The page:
Examples of special damages (losses you can claim for) include:

  • Lost earnings (including future earnings)
  • Medical treatment costs
  • Physiotherapy
  • Travel costs
  • Costs of care
  • Costs of adapting your home or car

What is the average injury compensation for an injury claim?

The Judicial College injury tables give a approximate idea of the ranges awarded for different injuries.

However, the money you would receive following an injury will depend entirely on your specific circumstances.

Your injury compensation will be calculated based on the unique impact your injuries have had on your life and your ability to work, and on the actual financial losses you have incurred as a result of your injuries.

Calculate my injury compensation

Calculating how much compensation you can claim for an injury can be complicated.

Our injury compensation calculator tells you if you may have a claim, how much compensation you could claim, and what you can claim for.

Find out what your injury claim could be worth now:

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How long does a pesticide poisoning claim take?

The time needed to get compensation for pesticide poisoning can vary significantly.

If your employer or responsible party accepts liability, a claim might be concluded in a couple of months. If the employer denies liability, the process might take significantly longer. Usually, a hazardous substance injury claim takes between 6 and 9 months. To read more about how long your claim could take, see: How long will my claim take?

How else can a solicitor help me?

Your solicitor will handle your injury claim from the initial FREE case evaluation, through to the financial settlement.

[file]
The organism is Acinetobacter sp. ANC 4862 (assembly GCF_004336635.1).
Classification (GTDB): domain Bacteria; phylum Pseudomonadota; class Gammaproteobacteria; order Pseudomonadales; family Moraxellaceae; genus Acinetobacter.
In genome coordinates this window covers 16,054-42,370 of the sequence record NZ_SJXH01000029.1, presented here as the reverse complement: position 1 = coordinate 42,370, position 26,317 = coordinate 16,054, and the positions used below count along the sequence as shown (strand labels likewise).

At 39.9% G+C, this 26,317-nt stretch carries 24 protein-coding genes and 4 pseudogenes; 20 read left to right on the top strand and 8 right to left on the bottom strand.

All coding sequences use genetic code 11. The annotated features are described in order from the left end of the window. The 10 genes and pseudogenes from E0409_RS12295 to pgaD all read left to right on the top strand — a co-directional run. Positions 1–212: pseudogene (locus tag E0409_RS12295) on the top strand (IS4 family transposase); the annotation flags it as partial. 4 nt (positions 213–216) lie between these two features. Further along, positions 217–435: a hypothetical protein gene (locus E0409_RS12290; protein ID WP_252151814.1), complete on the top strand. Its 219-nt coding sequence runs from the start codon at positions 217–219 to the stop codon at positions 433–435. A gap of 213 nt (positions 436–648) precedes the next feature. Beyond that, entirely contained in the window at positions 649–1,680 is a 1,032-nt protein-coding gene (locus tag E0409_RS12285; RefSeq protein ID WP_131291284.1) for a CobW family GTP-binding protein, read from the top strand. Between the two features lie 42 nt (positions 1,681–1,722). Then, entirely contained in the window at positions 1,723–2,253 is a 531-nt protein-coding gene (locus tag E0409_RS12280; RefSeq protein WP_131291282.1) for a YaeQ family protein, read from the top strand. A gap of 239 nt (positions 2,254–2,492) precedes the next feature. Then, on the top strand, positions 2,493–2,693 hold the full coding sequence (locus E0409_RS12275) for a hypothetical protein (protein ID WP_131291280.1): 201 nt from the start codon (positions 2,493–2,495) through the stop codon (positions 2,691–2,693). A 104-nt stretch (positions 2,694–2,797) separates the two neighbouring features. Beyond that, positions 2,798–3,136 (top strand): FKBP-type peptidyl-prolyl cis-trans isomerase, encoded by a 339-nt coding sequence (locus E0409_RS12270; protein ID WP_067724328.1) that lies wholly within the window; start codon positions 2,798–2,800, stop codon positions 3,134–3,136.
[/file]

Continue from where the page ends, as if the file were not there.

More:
Your solicitor will work with other specialists to provide caring and sensitive support and help you with:

  • Financial support: interim payments while you are unable to work.
  • Advice: on personal injury trusts, tax and welfare benefits.
  • Coordination: with rehabilitation providers and therapists.
  • Access: to treatment and therapies not always available on the NHS.

Will I have to go to court?

Highly unlikely. Solicitors settle the vast majority of claims out of court.

Less than 5% of personal injury claims go to court. Generally, only very complex cases, or those where liability cannot be resolved, end up in court.

Cases that do ultimately go to court are decided by a judge or magistrate, not a jury.

Even if the claim does go to court, it is very unlikely you will have to attend.

Read more:

Will my injury claim go to court and what if it does?

No win, no fee

Under a no win, no fee agreement, your solicitor agrees that you will have no legal fees to pay if you do not winn your claim .

No win, no fee promise

If you have been injured and someone else was to blame (even partially), our no win, no fee guarantee takes the risk out of making an injury compensation claim. Read more about making a No win, no fee claim

What do I pay if I win my injury claim?

Your injury solicitor will receive a success fee which is deducted from your compensation, once your claim is settled. The solicitor's success fee can be up to 25%. You and your solicitor can agree the success fee before you start your claim.

What do I pay if I do not win my injury claim?